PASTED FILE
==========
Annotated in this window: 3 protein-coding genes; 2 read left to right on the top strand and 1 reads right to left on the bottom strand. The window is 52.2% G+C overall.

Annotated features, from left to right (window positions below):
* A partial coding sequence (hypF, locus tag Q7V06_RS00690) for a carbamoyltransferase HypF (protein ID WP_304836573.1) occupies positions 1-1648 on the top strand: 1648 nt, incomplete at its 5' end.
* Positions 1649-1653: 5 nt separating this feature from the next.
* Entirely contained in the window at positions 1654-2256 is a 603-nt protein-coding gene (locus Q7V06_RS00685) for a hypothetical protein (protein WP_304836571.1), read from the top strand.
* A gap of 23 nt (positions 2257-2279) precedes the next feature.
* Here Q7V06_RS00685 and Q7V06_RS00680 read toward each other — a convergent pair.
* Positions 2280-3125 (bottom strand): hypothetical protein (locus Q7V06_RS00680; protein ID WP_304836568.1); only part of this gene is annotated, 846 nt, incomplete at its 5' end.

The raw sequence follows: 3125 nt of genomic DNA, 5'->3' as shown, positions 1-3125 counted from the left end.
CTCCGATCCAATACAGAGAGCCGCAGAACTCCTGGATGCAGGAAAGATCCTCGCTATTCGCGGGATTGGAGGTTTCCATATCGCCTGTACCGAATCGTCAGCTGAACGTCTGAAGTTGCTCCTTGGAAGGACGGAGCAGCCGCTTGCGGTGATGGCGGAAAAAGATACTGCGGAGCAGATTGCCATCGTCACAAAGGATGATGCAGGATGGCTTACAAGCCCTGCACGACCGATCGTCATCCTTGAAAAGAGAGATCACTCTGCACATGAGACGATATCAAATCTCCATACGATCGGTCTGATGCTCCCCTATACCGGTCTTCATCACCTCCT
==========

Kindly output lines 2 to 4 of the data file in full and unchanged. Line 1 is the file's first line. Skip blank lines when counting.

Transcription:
Annotated features, from left to right (window positions below):
* A partial coding sequence (hypF, locus tag Q7V06_RS00690) for a carbamoyltransferase HypF (protein ID WP_304836573.1) occupies positions 1-1648 on the top strand: 1648 nt, incomplete at its 5' end.
* Positions 1649-1653: 5 nt separating this feature from the next.